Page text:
2. The composition of claim 1 wherein said surface layer contains an ester of titanic acid or the ammonium salt of such ester.
3. The composition of claim 2 wherein said ester is selected from the group consisting of esters represented by the formula TI(OR)n(OH)4 n where 2 < or = n < or = 4 and where R stands for a. an alkyl radical having from 1 to 8 carbon atoms; or b. an aliphatic acyl radical having from 1 to 18 carbon atoms; or c. an aliphatic radical having an amino nitrogen or a carbonyl oxygen or a carboxyl oxygen or an alcohol oxygen in either a Beta or gamma position relative to the atom which is the normal bonding site of said aliphatic radical.
4. The composition of claim 2 wherein said ester is selected from the group consisting of titanium lactate, titanium citrate, and titanium tartrate.
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Cited By (5)

* Cited by examiner, † Cited by third party
Publication number Priority date Publication date Assignee Title
EP0077219A1 (en) * 1981-10-13 1983-04-20 Matsushita Electric Industrial Co., Ltd. Low melting, opaque enamel frit
US5325580A (en) * 1992-02-18 1994-07-05 Bayer Aktiengesellschaft Process for the production of enamelled workpieces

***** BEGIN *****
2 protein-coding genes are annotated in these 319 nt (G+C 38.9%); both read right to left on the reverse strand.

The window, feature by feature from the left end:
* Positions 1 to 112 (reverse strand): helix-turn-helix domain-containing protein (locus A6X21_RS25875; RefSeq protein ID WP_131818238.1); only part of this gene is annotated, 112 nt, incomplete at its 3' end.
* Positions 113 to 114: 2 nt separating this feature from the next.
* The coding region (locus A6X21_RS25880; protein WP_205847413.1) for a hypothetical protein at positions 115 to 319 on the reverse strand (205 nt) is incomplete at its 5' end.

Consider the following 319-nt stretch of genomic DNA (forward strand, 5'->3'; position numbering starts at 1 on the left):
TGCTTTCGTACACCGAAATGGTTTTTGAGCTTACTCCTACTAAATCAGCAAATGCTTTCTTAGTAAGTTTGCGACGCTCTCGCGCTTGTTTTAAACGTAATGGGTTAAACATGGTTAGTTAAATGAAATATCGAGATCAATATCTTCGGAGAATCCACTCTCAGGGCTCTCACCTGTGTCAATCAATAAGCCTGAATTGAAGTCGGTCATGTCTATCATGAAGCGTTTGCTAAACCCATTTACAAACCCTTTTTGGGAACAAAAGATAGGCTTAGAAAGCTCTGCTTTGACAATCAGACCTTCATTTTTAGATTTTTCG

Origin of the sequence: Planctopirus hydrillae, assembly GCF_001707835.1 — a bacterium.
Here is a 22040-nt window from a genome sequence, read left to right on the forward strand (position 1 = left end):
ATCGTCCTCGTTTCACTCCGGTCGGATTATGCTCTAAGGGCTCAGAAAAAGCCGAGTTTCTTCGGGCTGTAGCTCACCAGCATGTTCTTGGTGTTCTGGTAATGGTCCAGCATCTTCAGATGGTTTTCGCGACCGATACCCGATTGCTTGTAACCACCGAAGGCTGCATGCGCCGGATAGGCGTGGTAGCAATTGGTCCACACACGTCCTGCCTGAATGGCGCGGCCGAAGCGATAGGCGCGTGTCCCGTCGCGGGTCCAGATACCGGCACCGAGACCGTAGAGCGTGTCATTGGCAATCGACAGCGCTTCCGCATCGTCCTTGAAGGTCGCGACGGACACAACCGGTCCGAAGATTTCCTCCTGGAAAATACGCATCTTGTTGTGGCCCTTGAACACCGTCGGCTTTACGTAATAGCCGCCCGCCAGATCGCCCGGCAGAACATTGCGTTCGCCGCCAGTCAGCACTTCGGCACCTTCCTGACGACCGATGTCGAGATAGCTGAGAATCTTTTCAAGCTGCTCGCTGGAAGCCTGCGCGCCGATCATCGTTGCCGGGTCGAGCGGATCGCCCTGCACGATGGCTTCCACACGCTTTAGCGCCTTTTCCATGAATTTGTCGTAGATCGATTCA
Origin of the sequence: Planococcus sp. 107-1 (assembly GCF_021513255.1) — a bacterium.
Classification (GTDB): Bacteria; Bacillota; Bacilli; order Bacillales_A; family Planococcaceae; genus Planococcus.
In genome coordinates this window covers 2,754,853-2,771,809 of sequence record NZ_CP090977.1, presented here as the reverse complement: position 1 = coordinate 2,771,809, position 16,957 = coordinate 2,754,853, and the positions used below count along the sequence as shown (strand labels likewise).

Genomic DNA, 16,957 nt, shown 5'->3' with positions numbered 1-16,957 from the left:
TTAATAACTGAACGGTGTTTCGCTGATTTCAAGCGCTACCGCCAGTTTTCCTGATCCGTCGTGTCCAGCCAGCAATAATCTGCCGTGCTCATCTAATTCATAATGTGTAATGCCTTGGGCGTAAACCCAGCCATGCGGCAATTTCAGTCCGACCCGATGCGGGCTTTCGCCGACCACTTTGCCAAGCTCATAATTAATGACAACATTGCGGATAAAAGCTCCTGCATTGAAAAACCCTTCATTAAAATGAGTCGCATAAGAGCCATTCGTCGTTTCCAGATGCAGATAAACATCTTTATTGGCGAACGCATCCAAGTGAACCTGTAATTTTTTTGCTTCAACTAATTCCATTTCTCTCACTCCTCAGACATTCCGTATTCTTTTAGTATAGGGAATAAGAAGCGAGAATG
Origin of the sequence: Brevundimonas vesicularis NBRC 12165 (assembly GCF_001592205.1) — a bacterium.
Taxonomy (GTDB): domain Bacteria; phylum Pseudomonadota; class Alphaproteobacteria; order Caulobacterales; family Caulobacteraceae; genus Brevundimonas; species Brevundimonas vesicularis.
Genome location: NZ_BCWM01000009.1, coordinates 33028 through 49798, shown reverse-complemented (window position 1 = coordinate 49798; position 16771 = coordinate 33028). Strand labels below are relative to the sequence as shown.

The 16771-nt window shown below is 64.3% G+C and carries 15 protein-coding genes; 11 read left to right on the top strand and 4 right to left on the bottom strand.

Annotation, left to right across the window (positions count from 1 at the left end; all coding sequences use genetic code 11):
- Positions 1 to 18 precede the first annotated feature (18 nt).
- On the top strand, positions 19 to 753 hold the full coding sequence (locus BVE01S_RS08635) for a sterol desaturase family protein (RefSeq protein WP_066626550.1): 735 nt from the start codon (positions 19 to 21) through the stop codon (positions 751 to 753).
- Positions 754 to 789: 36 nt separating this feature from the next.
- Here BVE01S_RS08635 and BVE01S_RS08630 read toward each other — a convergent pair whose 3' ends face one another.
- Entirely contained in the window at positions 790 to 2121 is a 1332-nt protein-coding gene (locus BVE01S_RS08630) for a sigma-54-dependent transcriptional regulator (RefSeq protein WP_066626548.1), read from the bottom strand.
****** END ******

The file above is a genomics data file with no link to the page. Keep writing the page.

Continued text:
WO2003050050A1 (en) * 2001-12-12 2003-06-19 Quemere Christian R Night glow glaze for ceramics
US20040206262A1 (en) * 2002-05-31 2004-10-21 Campbell Jeffrey G. System and method for direct laser engraving of images onto a printing substrate
US20110277505A1 (en) * 2008-07-10 2011-11-17 Ferro Corporation Zinc containing glasses and enamels

Citations (8)

* Cited by examiner, † Cited by third party
Publication number Priority date Publication date Assignee Title
US1785777A (en) * 1928-07-31 1930-12-23 Titanium Alloy Mfg Co Process for producing vitreous enamels
US1988800A (en) * 1932-11-26 1935-01-22 Titanium Alloy Mfg Co Clay products for vitreous slips
US2057958A (en) * 1931-07-06 1936-10-20 Titanium Alloy Mfg Co Composition and method of setting up vitreous enamel slips
US2332424A (en) * 1939-09-30 1943-10-19 Jr Carl H Zwermann Process of enameling
US2776899A (en) * 1953-01-09 1957-01-08 Foote Mineral Co Ceramic product and body and method of making the same